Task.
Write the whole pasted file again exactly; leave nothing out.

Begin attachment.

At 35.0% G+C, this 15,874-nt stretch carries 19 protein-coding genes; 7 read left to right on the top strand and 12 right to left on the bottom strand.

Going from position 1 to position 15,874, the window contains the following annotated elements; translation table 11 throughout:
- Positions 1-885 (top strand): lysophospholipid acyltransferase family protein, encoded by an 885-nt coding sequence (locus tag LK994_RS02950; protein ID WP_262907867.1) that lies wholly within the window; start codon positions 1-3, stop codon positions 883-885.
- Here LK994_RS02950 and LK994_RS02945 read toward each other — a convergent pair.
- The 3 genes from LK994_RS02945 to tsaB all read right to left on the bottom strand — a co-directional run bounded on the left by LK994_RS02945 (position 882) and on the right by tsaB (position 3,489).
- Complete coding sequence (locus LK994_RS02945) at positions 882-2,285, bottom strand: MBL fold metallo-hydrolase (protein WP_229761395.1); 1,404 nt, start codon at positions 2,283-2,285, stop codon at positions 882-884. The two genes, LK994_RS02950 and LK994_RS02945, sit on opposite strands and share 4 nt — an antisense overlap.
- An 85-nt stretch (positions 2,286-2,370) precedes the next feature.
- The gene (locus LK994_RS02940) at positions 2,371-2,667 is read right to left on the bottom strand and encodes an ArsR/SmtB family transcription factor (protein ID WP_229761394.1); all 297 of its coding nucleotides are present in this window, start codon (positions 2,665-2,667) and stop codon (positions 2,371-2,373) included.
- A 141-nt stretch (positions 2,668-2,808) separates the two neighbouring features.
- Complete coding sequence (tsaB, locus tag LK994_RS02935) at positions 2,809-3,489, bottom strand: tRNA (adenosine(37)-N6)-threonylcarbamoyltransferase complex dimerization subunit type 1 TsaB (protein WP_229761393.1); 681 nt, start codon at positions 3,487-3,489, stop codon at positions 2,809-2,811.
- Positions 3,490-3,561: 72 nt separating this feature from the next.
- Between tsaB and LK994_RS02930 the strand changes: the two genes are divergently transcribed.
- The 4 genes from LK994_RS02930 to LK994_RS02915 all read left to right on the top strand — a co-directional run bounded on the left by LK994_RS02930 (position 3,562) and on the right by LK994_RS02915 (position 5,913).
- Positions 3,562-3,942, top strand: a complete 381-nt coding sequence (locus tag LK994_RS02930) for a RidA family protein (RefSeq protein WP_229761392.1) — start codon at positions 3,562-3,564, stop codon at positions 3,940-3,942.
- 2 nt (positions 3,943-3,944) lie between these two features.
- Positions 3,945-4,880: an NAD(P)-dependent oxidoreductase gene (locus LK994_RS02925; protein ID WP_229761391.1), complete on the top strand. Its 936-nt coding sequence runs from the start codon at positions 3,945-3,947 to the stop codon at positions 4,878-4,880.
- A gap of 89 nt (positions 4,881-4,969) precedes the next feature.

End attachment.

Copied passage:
At 35.0% G+C, this 15,874-nt stretch carries 19 protein-coding genes; 7 read left to right on the top strand and 12 right to left on the bottom strand.

Going from position 1 to position 15,874, the window contains the following annotated elements; translation table 11 throughout:
- Positions 1-885 (top strand): lysophospholipid acyltransferase family protein, encoded by an 885-nt coding sequence (locus tag LK994_RS02950; protein ID WP_262907867.1) that lies wholly within the window; start codon positions 1-3, stop codon positions 883-885.
- Here LK994_RS02950 and LK994_RS02945 read toward each other — a convergent pair.
- The 3 genes from LK994_RS02945 to tsaB all read right to left on the bottom strand — a co-directional run bounded on the left by LK994_RS02945 (position 882) and on the right by tsaB (position 3,489).
- Complete coding sequence (locus LK994_RS02945) at positions 882-2,285, bottom strand: MBL fold metallo-hydrolase (protein WP_229761395.1); 1,404 nt, start codon at positions 2,283-2,285, stop codon at positions 882-884. The two genes, LK994_RS02950 and LK994_RS02945, sit on opposite strands and share 4 nt — an antisense overlap.
- An 85-nt stretch (positions 2,286-2,370) precedes the next feature.
- The gene (locus LK994_RS02940) at positions 2,371-2,667 is read right to left on the bottom strand and encodes an ArsR/SmtB family transcription factor (protein ID WP_229761394.1); all 297 of its coding nucleotides are present in this window, start codon (positions 2,665-2,667) and stop codon (positions 2,371-2,373) included.
- A 141-nt stretch (positions 2,668-2,808) separates the two neighbouring features.
- Complete coding sequence (tsaB, locus tag LK994_RS02935) at positions 2,809-3,489, bottom strand: tRNA (adenosine(37)-N6)-threonylcarbamoyltransferase complex dimerization subunit type 1 TsaB (protein WP_229761393.1); 681 nt, start codon at positions 3,487-3,489, stop codon at positions 2,809-2,811.
- Positions 3,490-3,561: 72 nt separating this feature from the next.
- Between tsaB and LK994_RS02930 the strand changes: the two genes are divergently transcribed.
- The 4 genes from LK994_RS02930 to LK994_RS02915 all read left to right on the top strand — a co-directional run bounded on the left by LK994_RS02930 (position 3,562) and on the right by LK994_RS02915 (position 5,913).
- Positions 3,562-3,942, top strand: a complete 381-nt coding sequence (locus tag LK994_RS02930) for a RidA family protein (RefSeq protein WP_229761392.1) — start codon at positions 3,562-3,564, stop codon at positions 3,940-3,942.
- 2 nt (positions 3,943-3,944) lie between these two features.
- Positions 3,945-4,880: an NAD(P)-dependent oxidoreductase gene (locus LK994_RS02925; protein ID WP_229761391.1), complete on the top strand. Its 936-nt coding sequence runs from the start codon at positions 3,945-3,947 to the stop codon at positions 4,878-4,880.
- A gap of 89 nt (positions 4,881-4,969) precedes the next feature.